Death Above and Below: The Framis and Juncosa Tombs

April 9, 2016 — “Where ya headed?” asked the driver as Lindsey and I dove into the back seat of the cab, except that he said it in Spanish—or possibly Catalan—because we were in Barcelona.

“La Cemeteria de Montjuic.” I said proudly. I’d been practicing.

“Cementiri,” he corrected. He switched to English for obvious reasons. “Do you have family there?”

“No. We’re tourists.” I didn’t know how culturally acceptable it was to admit that I wanted to ogle the dead people of his city. It’s barely culturally acceptable in the States.

“Ah, it’s a beautiful cemetery. Very much worth seeing.”

“Awesome,” I said.

“My family is all buried there.”

“Oh, that’s great.” I said.

“Eh, not really,” He then dragged his thumb across his neck and made that extended K sound with his mouth that for some reason universally means dead.


He offered to drive us around the cemetery, but we declined. Five minutes after he dropped us at its south entrance, we regretted it. The entire cemetery clings to the sides of a tall hill, its Montjuic namesake, and our legs and feet had already been beaten pulpy from miles of wandering the city for the past week.

Montjuic opened in 1883 and since that time has amassed the remains of more than a million Barcelonans sorted into 150,000 plots planted in a hill with a great view of the city and harbor—minus six feet of dirt or a stone mausoleum door.

At least, I think it’s a great view. We didn’t make it to the top, but we didn’t really need to. We were there for two specific graves, both of which, it turned out, were located at the base of the hill. Neither one has a story behind it, but, man, does each have something fantastic atop it.

The first was a few plots down the road from the south entrance. There, reposing on the 1888 tomb of one Dr. Farreras Framis, was a full-sized shrouded skeleton, as if projected there by the human remains beneath it.

[Now I want to do a funeral art installation where the grave statue gets swapped out every so often to one that matches the chronologically decaying condition of the interred. Eventually it would be a sculpture of just dust and bone-bits. I hope I die rich enough to afford 25 grave statues. This was a giant aside. I’m putting it in brackets.]

Everything I know about this grave I pulled from the grave itself. The name of the deceased, his title, the sculptor (Rossend Nobas), and below it all, the phrase, “Catedratico de Anatomia”—professor of anatomy. That means the sculpture is both a memento mori and a memento vitae for Framis. The real impressive thing about this grave, though, is that the doctor resisted the temptation to epitaph it with, “My grave is way cooler than yours.”

And maybe that’s solely because of one of his neighbors up the hill, even though that neighbor moved in about a quarter of a century later. To find that one, we went to the cemetery chapel at the north entrance. On its exterior was a map that illustrated the cemetery’s three self-guided tours that you can follow using the color-coded signs staked throughout the paths: an art tour, a history tour, and a combo of both. This next grave was on both the art and combo tour, and was just a few sections away.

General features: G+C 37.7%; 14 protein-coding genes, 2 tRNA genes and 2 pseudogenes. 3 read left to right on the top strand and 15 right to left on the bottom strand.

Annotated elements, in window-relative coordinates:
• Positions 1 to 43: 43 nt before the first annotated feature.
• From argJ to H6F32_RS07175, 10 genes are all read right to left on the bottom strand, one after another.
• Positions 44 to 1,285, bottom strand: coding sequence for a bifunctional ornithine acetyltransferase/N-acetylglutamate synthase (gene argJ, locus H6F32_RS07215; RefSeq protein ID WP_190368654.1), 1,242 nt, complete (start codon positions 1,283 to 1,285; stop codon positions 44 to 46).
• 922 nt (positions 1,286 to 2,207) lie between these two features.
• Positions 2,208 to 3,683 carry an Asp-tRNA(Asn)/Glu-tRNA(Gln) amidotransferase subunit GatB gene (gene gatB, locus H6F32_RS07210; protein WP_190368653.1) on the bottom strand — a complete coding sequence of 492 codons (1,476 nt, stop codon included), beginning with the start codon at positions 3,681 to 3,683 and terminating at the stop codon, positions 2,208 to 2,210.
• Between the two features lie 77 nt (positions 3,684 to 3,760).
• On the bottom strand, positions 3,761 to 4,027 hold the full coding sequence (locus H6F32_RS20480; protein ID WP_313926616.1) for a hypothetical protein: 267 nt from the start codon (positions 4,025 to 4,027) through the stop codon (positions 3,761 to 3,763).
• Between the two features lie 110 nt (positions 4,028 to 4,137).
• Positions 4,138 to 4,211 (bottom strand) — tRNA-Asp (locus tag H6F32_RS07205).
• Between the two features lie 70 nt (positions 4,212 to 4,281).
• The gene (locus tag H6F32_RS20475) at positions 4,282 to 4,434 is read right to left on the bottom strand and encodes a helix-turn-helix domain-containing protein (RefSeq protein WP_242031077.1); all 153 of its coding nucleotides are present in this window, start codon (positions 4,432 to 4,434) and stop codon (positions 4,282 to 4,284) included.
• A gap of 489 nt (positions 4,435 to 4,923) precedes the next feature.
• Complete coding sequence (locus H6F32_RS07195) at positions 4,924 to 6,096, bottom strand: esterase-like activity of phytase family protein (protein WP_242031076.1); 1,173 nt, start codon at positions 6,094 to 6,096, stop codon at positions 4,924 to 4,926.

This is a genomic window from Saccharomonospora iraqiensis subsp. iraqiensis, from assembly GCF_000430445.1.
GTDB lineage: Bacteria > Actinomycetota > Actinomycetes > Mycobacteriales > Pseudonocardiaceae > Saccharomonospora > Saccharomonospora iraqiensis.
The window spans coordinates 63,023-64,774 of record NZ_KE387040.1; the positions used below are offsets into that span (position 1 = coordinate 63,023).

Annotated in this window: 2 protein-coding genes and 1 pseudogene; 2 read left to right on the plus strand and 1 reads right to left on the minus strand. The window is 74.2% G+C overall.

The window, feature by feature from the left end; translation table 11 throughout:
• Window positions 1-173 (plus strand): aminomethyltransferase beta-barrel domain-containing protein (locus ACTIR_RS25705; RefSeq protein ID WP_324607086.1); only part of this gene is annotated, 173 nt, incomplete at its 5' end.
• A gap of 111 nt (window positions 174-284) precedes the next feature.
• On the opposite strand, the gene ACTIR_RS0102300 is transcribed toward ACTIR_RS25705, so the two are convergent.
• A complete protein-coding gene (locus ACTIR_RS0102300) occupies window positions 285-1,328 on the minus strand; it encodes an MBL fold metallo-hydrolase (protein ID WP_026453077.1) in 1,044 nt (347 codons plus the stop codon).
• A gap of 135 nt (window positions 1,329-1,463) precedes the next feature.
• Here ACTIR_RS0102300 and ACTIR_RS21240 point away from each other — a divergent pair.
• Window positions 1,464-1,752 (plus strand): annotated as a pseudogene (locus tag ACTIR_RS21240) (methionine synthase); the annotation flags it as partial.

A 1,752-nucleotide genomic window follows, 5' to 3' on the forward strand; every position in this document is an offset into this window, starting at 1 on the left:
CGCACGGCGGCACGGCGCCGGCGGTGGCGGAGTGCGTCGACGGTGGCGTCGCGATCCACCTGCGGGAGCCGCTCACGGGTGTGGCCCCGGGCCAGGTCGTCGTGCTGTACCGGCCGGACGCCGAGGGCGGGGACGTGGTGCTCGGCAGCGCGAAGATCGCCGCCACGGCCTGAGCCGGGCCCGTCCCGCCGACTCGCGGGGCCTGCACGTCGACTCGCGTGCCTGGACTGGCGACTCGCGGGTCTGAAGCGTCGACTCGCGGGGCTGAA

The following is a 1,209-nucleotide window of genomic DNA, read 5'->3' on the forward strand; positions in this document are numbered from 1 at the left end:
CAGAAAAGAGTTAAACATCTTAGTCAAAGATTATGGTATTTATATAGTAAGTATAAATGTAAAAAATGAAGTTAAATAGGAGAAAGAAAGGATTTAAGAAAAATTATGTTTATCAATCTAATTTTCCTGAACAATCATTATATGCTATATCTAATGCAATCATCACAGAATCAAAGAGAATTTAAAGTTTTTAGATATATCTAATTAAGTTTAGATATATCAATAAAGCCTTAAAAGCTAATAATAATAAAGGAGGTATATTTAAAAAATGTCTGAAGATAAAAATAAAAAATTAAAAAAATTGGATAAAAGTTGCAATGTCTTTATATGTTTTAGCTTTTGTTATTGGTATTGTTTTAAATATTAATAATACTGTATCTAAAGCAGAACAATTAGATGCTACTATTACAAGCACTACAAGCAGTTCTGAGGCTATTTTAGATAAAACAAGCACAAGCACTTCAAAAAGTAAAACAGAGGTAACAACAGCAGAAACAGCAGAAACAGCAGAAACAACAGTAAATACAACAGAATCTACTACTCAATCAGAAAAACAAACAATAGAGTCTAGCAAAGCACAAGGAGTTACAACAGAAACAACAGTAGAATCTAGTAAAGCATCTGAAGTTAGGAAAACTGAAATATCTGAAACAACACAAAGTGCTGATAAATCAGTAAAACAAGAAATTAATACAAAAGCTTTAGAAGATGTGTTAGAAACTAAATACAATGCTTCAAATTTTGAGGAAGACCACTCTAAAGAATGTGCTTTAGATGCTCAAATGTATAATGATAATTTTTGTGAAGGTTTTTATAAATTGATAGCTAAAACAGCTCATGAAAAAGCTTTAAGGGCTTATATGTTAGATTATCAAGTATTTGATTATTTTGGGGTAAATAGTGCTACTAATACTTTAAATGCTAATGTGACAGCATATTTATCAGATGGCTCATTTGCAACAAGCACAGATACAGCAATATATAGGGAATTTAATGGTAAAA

So we headed off, rounded a bend, and there he was. Or, rather, there they were.

An upright skeletal shrouded form loomed behind a seated Grover Cleveland. It rested its bony hand on his shoulder, and the ends of its shroud had started to envelope the former U.S. President like the shroud itself was alive...and hungry.

All right. Not Grover Cleveland. Nicolau Juncosa. You wear a big mustache, throw on a few pounds, you start looking like a lot of people. There’s really not much to say about this one except, “Wow.” Then you say it again, but backwards. The sculptor is Antoni Pujol, and had he lived a century later would have been doing special effects for monster movies. Probably would have done wonders for the Poltergeist remake.

After that we kind of wended around. I mean, it’s hard not to. Once our tunnel vision for the two graves widened to the cemetery overall, we just kept seeing cool statues and mausoleums piled atop cool statues and mausoleums. I’ll follow this post up soon with another one on the cemetery itself [UPDATE: Here it is], but basically we'd see an amazing sculpture or edifice in the near-distance, go to it, then see another in the near-distance, and go to that one, then see another one, and so on. Had we not been too tired to ascend the hill, we would probably have gotten sucked deeper into the cemetery until we were lost forever, eternally meandering from cool thing to cool thing until we were completely given up for dead.

In which case I would hope to get funerary art atop my corpse as cool as Dr. Framis or Mr. Juncosa.